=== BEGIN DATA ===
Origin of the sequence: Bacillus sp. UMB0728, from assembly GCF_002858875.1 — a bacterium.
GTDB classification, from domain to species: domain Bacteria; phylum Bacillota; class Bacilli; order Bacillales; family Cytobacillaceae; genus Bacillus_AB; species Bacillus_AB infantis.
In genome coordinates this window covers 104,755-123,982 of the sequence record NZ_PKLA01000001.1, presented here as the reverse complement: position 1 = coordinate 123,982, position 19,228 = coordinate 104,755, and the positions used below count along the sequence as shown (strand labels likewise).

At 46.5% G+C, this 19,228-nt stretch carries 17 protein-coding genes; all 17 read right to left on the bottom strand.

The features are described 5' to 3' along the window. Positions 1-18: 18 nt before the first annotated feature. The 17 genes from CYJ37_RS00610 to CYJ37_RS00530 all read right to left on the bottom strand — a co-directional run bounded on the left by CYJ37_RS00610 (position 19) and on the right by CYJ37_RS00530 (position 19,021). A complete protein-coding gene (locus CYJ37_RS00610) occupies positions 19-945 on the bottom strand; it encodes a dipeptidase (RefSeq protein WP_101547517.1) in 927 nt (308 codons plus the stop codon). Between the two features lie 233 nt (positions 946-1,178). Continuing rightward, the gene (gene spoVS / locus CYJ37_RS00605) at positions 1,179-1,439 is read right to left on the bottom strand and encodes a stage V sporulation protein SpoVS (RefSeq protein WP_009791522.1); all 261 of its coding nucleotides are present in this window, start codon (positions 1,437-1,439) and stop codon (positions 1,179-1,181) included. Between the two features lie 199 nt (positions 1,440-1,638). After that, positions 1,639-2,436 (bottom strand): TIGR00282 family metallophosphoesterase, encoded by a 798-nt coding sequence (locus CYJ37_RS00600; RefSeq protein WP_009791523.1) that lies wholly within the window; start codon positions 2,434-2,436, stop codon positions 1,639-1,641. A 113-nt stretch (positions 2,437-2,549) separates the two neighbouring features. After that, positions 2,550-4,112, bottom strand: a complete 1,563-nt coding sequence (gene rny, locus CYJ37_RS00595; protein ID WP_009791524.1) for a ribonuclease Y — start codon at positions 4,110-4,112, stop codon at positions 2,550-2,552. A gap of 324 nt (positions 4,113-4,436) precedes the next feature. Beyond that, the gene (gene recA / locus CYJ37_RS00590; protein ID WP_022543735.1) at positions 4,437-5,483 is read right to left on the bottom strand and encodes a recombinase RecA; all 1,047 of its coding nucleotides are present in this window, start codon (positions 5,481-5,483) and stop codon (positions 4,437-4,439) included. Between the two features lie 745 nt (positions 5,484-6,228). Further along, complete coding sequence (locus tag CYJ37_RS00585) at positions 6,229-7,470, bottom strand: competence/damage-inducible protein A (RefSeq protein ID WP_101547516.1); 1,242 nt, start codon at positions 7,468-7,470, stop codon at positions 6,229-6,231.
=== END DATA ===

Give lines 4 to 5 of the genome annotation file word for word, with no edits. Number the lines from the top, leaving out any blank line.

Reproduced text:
At 46.5% G+C, this 19,228-nt stretch carries 17 protein-coding genes; all 17 read right to left on the bottom strand.

The features are described 5' to 3' along the window. Positions 1-18: 18 nt before the first annotated feature. The 17 genes from CYJ37_RS00610 to CYJ37_RS00530 all read right to left on the bottom strand — a co-directional run bounded on the left by CYJ37_RS00610 (position 19) and on the right by CYJ37_RS00530 (position 19,021). A complete protein-coding gene (locus CYJ37_RS00610) occupies positions 19-945 on the bottom strand; it encodes a dipeptidase (RefSeq protein WP_101547517.1) in 927 nt (308 codons plus the stop codon). Between the two features lie 233 nt (positions 946-1,178). Continuing rightward, the gene (gene spoVS / locus CYJ37_RS00605) at positions 1,179-1,439 is read right to left on the bottom strand and encodes a stage V sporulation protein SpoVS (RefSeq protein WP_009791522.1); all 261 of its coding nucleotides are present in this window, start codon (positions 1,437-1,439) and stop codon (positions 1,179-1,181) included. Between the two features lie 199 nt (positions 1,440-1,638). After that, positions 1,639-2,436 (bottom strand): TIGR00282 family metallophosphoesterase, encoded by a 798-nt coding sequence (locus CYJ37_RS00600; RefSeq protein WP_009791523.1) that lies wholly within the window; start codon positions 2,434-2,436, stop codon positions 1,639-1,641. A 113-nt stretch (positions 2,437-2,549) separates the two neighbouring features. After that, positions 2,550-4,112, bottom strand: a complete 1,563-nt coding sequence (gene rny, locus CYJ37_RS00595; protein ID WP_009791524.1) for a ribonuclease Y — start codon at positions 4,110-4,112, stop codon at positions 2,550-2,552. A gap of 324 nt (positions 4,113-4,436) precedes the next feature. Beyond that, the gene (gene recA / locus CYJ37_RS00590; protein ID WP_022543735.1) at positions 4,437-5,483 is read right to left on the bottom strand and encodes a recombinase RecA; all 1,047 of its coding nucleotides are present in this window, start codon (positions 5,481-5,483) and stop codon (positions 4,437-4,439) included. Between the two features lie 745 nt (positions 5,484-6,228). Further along, complete coding sequence (locus tag CYJ37_RS00585) at positions 6,229-7,470, bottom strand: competence/damage-inducible protein A (RefSeq protein ID WP_101547516.1); 1,242 nt, start codon at positions 7,468-7,470, stop codon at positions 6,229-6,231.